We took an overnight bus to Panaji in Goa and stayed in the centre for one night. Wow, what a difference!
is like a totally different country from India. Now we know where all
the paint and tarmac goes. Gone is all the poverty, street rubbish,
stinking open sewers and general neglect. Buildings are now freshly
painted in bright colours, streets have smooth tarmac (with yellow
lines!) and trees and green grass do after all grow in India.
is light and generally well behaved, although scooters and cyclists
still ignore any rules. As this is the first bit of civilisation we
have seen for a month we must relax and enjoy it. Our first stop was a
fairly deserted beach at Benaulim where we enjoyed our first dip in the
Most of the tourists here are British and Joan relished the
opportunity to natter on and on to the others. To our surprise, there
were quite a lot of wealthy Russians staying in a nearby five star
resort, which charged 200 dollars a night, but probably did include
A group we talked to were from St.Petersburg and invited us to have lunch with them, but we had already eaten.
5 miles away was a resort called Cavelossium which was a beach with a
river David tried fishing in the river but only caught a tiddler.
five days at Benaulim we moved on to Cavelossium so that David could do
a bit more fishing. The beach fishing here is pretty useless at the
moment although the boats are netting huge amounts. In the river David
catches catfish and snapper which we give to the locals. Many tourists
told us to go on an all day tourist boat trip up the river, which we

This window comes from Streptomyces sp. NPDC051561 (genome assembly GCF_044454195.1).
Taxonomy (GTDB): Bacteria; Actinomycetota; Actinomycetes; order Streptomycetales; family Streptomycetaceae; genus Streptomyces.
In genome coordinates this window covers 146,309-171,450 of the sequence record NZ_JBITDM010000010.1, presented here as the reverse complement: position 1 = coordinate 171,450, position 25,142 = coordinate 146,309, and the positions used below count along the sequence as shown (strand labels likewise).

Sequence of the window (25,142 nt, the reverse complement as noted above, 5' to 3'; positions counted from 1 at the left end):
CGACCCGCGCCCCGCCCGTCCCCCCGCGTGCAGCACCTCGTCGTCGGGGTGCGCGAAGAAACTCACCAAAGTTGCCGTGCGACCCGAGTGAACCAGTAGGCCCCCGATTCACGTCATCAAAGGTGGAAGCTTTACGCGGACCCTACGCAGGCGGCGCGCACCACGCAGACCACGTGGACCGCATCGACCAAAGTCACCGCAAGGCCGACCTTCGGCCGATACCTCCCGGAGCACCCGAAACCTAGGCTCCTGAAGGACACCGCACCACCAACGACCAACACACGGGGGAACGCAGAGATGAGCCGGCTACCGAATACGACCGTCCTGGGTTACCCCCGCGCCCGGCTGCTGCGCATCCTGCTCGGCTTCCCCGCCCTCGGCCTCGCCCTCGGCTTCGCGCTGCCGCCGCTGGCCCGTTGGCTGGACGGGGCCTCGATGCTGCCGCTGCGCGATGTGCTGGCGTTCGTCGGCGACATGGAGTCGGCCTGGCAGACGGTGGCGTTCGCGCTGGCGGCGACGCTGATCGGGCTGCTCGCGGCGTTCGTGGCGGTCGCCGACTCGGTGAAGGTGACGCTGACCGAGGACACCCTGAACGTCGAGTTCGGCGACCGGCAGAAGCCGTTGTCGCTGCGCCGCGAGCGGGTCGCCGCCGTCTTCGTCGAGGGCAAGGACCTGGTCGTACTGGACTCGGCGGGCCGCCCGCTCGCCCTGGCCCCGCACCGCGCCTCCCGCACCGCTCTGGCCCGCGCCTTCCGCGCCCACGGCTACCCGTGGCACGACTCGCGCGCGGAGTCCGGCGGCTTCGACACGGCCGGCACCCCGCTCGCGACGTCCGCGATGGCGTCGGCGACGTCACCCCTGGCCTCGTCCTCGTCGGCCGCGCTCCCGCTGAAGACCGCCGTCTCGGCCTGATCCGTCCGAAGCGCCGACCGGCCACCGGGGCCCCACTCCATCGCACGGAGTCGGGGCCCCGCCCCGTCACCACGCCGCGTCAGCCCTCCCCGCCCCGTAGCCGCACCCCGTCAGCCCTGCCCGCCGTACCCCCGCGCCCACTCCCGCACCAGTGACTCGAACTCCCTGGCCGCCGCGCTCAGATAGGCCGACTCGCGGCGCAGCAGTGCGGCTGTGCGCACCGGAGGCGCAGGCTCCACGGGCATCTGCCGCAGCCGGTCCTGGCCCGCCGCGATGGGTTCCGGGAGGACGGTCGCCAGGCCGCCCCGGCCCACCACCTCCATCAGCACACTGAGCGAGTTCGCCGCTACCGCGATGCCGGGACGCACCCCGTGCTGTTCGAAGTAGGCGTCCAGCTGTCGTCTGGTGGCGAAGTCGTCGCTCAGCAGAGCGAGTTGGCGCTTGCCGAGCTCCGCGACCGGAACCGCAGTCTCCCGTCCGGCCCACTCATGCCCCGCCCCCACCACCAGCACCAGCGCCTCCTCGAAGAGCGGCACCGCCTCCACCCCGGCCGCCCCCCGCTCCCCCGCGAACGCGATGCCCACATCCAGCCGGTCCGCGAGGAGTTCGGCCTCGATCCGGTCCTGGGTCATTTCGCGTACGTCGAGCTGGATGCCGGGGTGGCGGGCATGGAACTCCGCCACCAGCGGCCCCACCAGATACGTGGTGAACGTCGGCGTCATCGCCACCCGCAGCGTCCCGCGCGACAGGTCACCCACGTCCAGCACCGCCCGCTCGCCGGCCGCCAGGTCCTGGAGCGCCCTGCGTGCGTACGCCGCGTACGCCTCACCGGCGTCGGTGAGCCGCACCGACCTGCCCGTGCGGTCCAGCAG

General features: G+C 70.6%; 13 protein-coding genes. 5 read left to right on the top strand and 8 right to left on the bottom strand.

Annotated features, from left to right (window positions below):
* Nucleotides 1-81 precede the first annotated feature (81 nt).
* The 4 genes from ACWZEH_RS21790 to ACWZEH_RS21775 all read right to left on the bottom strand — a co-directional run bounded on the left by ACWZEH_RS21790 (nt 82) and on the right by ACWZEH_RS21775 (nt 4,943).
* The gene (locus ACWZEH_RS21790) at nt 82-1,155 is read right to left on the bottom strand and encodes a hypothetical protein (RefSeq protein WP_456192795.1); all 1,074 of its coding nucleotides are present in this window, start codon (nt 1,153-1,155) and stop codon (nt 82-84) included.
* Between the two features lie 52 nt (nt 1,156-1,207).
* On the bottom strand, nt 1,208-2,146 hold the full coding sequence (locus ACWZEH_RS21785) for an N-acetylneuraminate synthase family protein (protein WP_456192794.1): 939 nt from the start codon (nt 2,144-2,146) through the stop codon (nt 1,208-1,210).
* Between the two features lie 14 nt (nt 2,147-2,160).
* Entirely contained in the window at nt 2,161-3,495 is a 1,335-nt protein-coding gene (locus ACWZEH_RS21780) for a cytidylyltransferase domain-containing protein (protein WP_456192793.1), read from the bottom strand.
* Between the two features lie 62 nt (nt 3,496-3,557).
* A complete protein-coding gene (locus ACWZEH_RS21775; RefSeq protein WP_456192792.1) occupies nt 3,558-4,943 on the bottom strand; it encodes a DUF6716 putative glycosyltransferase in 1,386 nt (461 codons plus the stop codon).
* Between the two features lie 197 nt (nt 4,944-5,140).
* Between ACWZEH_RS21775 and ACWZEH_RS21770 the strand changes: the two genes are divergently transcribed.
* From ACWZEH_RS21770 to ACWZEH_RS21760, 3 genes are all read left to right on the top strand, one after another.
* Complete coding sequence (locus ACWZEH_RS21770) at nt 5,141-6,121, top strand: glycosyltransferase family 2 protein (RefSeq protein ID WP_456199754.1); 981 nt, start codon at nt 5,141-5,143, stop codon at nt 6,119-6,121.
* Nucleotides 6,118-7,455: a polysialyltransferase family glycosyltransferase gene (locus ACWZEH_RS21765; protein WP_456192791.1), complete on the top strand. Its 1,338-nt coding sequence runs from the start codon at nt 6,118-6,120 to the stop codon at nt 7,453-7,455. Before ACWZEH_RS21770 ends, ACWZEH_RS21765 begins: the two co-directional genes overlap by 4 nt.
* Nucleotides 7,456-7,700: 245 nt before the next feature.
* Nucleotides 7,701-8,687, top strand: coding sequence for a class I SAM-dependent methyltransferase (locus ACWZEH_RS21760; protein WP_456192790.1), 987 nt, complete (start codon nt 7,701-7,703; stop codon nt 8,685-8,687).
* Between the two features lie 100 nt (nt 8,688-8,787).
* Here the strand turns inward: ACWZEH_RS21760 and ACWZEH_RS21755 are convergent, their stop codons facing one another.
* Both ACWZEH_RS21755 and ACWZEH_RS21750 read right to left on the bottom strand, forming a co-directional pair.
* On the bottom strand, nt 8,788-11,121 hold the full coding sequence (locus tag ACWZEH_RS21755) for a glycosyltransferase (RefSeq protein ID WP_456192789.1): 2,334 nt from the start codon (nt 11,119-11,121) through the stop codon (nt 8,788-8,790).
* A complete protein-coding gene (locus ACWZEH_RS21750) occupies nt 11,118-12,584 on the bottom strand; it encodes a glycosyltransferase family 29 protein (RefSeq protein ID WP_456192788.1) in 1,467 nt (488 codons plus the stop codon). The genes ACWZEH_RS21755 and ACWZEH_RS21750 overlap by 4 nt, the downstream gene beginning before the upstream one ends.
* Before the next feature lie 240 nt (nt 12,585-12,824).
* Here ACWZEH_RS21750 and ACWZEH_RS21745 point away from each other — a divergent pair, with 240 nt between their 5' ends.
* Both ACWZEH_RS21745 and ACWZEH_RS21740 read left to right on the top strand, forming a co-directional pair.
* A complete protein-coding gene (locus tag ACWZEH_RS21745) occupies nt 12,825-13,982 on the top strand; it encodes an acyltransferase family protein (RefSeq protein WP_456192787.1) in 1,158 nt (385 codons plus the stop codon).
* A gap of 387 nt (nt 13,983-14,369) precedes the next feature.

did. I was extremely good value and for 8 pounds each we had a trip out
to see dolphins, a bird-watching trip up the river, a prawn and
kingfish dinner and as much drink as we wanted.
the Goa way of life we moved on only 15 miles over hilly forested roads
to the most peaceful place yet. A very small fishing village called
Agonda had rejected tourist development and had no beach sellers, no
tourist shops, no hotels and only a few beach huts. We stayed in a hut
right on the beach and within a few yards of turtle nests. At six in
the morning a knock on the door woke us up and we were told that a
turtle was laying eggs only yards away. The local people protect the
turtles by enclosing the nests until the young turtle’s hatch.
the way south, we looked in at Palolem, a resort described in the
guidebooks as "idyllic and peaceful", It was nothing of the sort. The
last few years had transformed it into a bustling budget tourist resort
full off stalls, touts and grubby looking accommodation.
turned around and continued south to Karwar, the first town outside
Goa. The roads were reasonably quiet and reasonably surfaced, but the
wind was against us and the terrain up and down. The midday heat makes
it tougher, but we try to stop by lunchtime if possible as we are no
longer able to do 80 miles a day in these conditions as we used to.
to a resort called Gokarna where many Indians visit many temples and
even the sea is holy. Joan found the day hard as she suffered the first
of her tummy upsets which made her a bit fragile. Since Goa, the prices
have fallen to similar to those in the North and a hotel room is about
3.5 pounds with dinner for two about a pound.
Dave and Joan Wooldridge